And just where did that band name originate?! "I was Djing as "The Doctor," in my club "Alice In Wonderland," so the name seemed a natural progression."
"I'd picked the name The Doctor as my revenge on the medical profession as I was a failed medical student!"
Then, in 1982, you released your first single, 'The Druids are Here,' but then went silent on that front until 1985! What happened to stop the group recording and releasing singles at that time? "We actually had another release in 1984, a live EP called "Live at Alice in Wonderland." But during the gap we were gigging solidly and building up a fan base. "The Druids are Here" was actually recorded before we had a proper line up. I think we did one gig and them made the single! So it was very early days."
Back then you had the Anadin Brothers as back-up ... yet, they were females! Why name them that ie: Brothers when they were females?! "That would be telling!"
Okey dokey! And then, come 1986, the band scored big (HUGE!) with a cover of Norman Greenbaum's 'Spirit in the Sky'! Reaching #1 on the UK Singles Chart, did all this sudden white hot spotlight of media attention knock you for six or were you more than ready for it? "We were ready for anything, we were out to have a laugh and enjoy every minute of being in a band and having a number 1, whilst being something we never imagined would happen, seemed integral to the whole Medics concept. We knew how to party and so that was fuel to the flames for us."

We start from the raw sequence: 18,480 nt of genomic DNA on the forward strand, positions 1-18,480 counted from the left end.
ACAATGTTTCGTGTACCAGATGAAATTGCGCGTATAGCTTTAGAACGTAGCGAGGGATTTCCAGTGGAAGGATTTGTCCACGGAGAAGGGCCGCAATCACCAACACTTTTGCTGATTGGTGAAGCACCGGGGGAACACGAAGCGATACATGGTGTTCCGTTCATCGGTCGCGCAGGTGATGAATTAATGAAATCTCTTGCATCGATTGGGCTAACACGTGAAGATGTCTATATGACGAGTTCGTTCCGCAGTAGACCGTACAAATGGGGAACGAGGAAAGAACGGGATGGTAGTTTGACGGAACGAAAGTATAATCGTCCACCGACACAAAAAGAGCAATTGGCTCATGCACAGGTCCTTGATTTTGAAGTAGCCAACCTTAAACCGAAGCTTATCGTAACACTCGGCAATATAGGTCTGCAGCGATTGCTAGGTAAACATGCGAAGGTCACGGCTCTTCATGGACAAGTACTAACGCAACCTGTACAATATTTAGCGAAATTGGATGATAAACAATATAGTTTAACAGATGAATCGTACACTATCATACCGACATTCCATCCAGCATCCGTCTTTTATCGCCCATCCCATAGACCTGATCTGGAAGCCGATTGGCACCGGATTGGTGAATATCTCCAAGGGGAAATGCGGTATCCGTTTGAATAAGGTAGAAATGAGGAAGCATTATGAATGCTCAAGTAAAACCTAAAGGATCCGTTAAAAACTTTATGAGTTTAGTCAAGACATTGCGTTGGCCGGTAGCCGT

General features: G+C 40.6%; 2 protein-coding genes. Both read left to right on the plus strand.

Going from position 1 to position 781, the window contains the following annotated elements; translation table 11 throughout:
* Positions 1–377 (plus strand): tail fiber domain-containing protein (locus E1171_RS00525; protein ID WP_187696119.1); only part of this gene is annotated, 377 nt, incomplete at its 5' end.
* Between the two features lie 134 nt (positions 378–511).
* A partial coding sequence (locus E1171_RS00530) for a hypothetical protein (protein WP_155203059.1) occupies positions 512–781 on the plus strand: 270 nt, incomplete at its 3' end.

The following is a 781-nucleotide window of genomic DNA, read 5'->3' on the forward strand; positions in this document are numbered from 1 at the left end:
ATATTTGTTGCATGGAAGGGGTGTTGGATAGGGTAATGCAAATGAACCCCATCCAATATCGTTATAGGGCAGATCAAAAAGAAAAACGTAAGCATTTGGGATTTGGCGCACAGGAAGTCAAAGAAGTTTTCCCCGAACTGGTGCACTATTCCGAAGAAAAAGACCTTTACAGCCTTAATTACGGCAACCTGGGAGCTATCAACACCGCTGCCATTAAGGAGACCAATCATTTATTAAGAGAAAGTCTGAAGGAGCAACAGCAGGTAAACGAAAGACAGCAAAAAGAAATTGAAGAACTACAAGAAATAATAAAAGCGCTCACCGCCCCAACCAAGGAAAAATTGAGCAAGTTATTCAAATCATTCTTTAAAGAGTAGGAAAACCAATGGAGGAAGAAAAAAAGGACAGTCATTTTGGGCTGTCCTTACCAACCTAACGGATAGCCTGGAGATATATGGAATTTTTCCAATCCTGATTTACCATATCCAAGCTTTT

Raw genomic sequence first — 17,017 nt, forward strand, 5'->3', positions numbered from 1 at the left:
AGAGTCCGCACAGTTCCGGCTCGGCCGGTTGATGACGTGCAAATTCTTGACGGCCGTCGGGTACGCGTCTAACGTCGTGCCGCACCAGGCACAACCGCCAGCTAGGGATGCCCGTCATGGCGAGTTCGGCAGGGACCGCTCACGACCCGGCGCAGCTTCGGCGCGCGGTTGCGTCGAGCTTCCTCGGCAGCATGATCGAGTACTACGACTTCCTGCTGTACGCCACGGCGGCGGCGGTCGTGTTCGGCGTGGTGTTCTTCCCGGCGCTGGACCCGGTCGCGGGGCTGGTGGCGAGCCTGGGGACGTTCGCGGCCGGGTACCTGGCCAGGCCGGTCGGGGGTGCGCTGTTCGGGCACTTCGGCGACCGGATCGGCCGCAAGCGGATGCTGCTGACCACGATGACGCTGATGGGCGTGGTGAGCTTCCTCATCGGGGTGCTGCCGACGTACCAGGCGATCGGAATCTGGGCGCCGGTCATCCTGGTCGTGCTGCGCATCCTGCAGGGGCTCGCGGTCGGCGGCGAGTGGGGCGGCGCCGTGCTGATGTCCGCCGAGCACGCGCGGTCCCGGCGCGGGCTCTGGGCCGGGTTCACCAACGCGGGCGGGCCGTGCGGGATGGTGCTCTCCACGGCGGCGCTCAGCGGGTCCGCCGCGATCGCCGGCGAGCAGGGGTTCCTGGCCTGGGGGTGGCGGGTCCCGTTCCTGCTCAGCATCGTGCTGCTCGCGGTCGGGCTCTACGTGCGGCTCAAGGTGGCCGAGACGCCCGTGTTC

"I think it suprised a few of our original fans though!!"
Subsequent singles - 'Burn' (#29) and 'Waterloo' (#45) - fared less well. In reflection, do you wish you'd marketed the follow-ups singles differently, or was there more to it than that? "Sadly, we didn't market it as that was the record company and yes they bolloxed up everything from the mix of "Burn" to very low key marketing. In fact our last single with the company "Drive He Said" was A listed by our national radio station and they didn't even press enough singles to get into the top 100, or make a video."
"There is more to it but no point dwelling on it or moaning, life is too much fun and I'd rather go forward."
Being that you were joint founder of the Alice in Wonderland nightclub and Planet Alice (a fashion shop in London), the club used to run 'Mystery Trips' - taking clubbers to gigs and venues across the country on coaches! These trips are now widely regarded to be the precursor of the beginning of the rave scene in the UK! In reflection, do you see it as that now - and, perhaps, did you see it as that back then also?! "Yes, I think they were used as a model for the Raves, indeed "Rave" magazine acknowledged it as such a few years later."
"I'm very proud of the Mystery Trips and I still get people coming up to me in the street who were there to thank me. That's pretty cool 25 after the event!!"
Fun Five - OK, it's now time to fire off some quick questions - to allow those that think they know Clive Jackson / Dr. And The Medics to perhaps think again!
a) Can you remember your very first TOTP appearance? What year was it and at what level of nervousness were you at that whole day? "1986 - only really nervous about getting through the traffic to get there on time at 8.00am as if you were late they replaced you with a video of another band! Once there we just did our thing, not nervous, excited is probably a better word."